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The Effects of Globalization

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This gives a detailed description of the impact of globalization.

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Because more people and goods are free to move across borders, it is creating new challenges to global health. This is because the health of populations are either directly or indirectly impacted by globalization. Populations are directly affected through the healthcare delivery system. Globalization has provided opportunities for healthcare organizations to rapidly develop their products, and to expand their network of customers. However, from a health leader's perspective, there are still a number of health concerns. For example, there are changes in where and how many health products are produced, which is not always in the best interest of US hospitals and their patients. Most of the US nutritional supplements, exam gloves, and other products are manufactured overseas. This poses a risk for Americans because if there was a global pandemic, the country manufacturing the products would get the goods (Daly, 2011; Pang & Guindon, 2004).

Additionally, there is an increase in international competition for qualified medical personnel, which could raise labor costs in the United States. For example, if foreign medical students and health professionals, currently in America, choose to work overseas, this could cause a shortage of workers in some medical specialties in the United States. As a result, wages for those workers will rise. Also, greater opportunities in their native countries or other countries could reduce the number of foreign health professionals practicing in the United States.This would mean that underserved rural communities would be hit the hardest, since many foreign health professionals work in those areas (Herrick, 2007).

Human mobility has caused an increase in antimicrobial drug-resistant organisms and drug-resistant infectious diseases in US hospitals. Interregional migration and international population mobility has affected the spread and distribution of resistant organisms, especially in locations with disparate delivery of health services, public health systems, and regulatory frameworks for antimicrobial agents. This has adversely affected patient care and threatened effective management of public health infectious diseases in the US (Frenk, 2010; MacPherson et al., 2009). The declining of antimicrobial drug effectiveness not only has current but also future consequences, which affect all elements of the health sector. This includes research and development, public health policy, and service delivery ( Macpherson et al., 2009).

Globalization has allowed for the rapid spread of contraceptive and public health technology, which has increased life expectancy and lowered fertility. However, at the same time, migration and international travel have contributed to the rise in global AIDS/HIV along with other re-emerging infectious diseases (Croix et.al, 2003). Although US technological breakthroughs have helped to facilitate the detection, diagnosis, and control of these infectious diseases, this has also introduced new dangers in the US healthcare system. For example, invasive medical procedures have resulted in many hospital-acquired infections, such as Staphylococcus aureus. This has led to significant mortality and financial losses for US health systems (Gannon, 2000).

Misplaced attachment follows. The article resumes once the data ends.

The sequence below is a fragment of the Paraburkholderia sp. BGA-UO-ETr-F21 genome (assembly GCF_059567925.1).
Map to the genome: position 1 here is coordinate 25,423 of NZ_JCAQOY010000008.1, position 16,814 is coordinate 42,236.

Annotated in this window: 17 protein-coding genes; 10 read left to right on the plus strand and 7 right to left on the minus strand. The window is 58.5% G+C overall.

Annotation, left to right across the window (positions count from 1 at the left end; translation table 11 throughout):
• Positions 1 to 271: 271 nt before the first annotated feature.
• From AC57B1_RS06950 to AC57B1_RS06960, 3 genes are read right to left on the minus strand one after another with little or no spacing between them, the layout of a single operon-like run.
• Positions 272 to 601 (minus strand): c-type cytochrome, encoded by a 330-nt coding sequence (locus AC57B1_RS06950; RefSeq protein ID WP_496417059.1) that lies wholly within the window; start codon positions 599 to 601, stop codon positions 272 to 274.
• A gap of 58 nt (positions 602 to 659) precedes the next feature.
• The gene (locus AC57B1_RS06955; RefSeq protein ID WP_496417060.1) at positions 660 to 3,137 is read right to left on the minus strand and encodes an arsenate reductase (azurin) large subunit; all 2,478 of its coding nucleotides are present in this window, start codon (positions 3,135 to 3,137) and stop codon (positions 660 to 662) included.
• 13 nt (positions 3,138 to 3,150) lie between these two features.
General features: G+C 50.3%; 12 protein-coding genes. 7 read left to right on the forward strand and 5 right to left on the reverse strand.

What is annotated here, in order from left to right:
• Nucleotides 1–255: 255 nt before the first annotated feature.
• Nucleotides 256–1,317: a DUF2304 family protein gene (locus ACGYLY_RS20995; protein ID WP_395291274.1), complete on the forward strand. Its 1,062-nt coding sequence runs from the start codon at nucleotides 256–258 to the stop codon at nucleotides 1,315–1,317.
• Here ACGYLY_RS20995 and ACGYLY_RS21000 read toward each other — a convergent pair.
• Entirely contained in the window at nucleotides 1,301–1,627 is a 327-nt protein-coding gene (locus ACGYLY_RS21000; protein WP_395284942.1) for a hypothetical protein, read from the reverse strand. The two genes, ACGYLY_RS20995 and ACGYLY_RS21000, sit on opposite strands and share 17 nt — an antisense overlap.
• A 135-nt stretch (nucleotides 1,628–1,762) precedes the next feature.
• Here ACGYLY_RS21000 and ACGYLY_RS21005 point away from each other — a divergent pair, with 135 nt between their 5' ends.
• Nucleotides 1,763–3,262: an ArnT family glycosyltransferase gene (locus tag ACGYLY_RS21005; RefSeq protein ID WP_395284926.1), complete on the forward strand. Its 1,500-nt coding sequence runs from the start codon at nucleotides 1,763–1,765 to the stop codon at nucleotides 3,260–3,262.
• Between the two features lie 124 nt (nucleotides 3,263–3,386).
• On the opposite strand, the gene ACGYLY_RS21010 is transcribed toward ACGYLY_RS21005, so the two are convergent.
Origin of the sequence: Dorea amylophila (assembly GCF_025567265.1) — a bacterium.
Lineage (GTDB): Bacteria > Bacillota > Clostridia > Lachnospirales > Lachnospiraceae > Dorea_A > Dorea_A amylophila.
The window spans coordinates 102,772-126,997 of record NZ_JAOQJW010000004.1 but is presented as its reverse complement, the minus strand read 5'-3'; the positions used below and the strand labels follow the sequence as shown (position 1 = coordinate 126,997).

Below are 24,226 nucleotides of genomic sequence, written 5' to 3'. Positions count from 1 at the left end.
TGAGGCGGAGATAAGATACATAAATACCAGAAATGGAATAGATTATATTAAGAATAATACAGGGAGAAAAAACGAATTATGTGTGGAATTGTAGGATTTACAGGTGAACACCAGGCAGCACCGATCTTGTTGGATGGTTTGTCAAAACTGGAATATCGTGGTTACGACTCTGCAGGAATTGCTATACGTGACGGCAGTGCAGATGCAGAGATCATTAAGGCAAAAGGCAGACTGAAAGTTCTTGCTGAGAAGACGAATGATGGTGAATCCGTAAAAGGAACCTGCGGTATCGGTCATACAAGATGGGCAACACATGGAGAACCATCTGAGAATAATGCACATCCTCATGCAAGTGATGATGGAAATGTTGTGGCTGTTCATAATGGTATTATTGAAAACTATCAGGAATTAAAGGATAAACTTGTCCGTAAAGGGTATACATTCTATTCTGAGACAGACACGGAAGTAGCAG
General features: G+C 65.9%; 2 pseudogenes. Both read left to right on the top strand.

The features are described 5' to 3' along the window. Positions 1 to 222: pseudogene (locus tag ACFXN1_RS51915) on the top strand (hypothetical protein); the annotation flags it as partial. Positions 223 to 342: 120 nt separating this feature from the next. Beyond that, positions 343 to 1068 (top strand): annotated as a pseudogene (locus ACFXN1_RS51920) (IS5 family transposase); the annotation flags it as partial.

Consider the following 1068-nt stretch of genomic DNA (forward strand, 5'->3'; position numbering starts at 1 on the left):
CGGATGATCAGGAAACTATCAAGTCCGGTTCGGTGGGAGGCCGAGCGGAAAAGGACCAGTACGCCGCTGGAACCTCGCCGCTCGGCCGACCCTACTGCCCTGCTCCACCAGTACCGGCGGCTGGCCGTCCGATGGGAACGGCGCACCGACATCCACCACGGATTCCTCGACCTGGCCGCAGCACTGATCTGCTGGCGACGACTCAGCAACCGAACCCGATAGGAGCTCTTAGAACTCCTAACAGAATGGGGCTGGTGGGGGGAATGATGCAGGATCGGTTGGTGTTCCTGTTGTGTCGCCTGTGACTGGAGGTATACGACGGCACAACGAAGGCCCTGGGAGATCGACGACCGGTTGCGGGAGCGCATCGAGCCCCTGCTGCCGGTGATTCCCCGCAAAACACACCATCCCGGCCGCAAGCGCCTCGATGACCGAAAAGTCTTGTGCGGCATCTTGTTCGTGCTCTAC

The nature of infectious diseases makes international interaction a source of risk but, at the same time, creates a need for cooperation among countries. Although coordinated combined action is beneficial, the costs of global scale policymaking is very high. This is because health issues connect to societal interests and behavioral practices in complex and potentially politically charged ways (Aran, 2009; Croix et al., 2003).

Because of the emergence of infectious diseases, stakeholders, such as governments and multilateral institutions, are aiming to build interconnected systems for outbreak detection, preparedness, prevention, and response. This includes activities such as disease surveillance, infectious disease research and training, public health campaigns, drug and vaccine research, and public education (Global Health Policy, 2016). Coordinated efforts are also being made to detect, control, and prevent antibiotic resistance (Lee, 2004).

Populations are also indirectly impacted by globalization through the economy and other factors, including water supply, education, and sanitation. People are more educated and, as a result, is able to afford more and can improve their quality of life. Furthermore, economic growth has allowed countries to spend more money on infrastructure, such as transportation networks, communication, electricity, etc. It has also allowed people to improve their living standards. More populations are able to afford food, shelter, and clothing that can enable them to live much longer. Moreover, households that experience economic growth spend less on health care, have better quality care, and can easily access health services (Croix et al., 2003; Weil, 2013).

Although globalization has improved standards of living with associated health benefits, in some communities, it has brought negative health consequences. For example, economic growth has increased dangerous levels of air pollution, waterborne diseases, and exposure to harmful chemicals. This is mainly seen in developing countries, since they have a high level of dependence on natural resources, a limited capacity for adaptation to changes in climate, and limited resources to remedy these effects (The World Bank, ...

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The Solution provides 2000 words and 30 references in a discussion of the impact of globalization.

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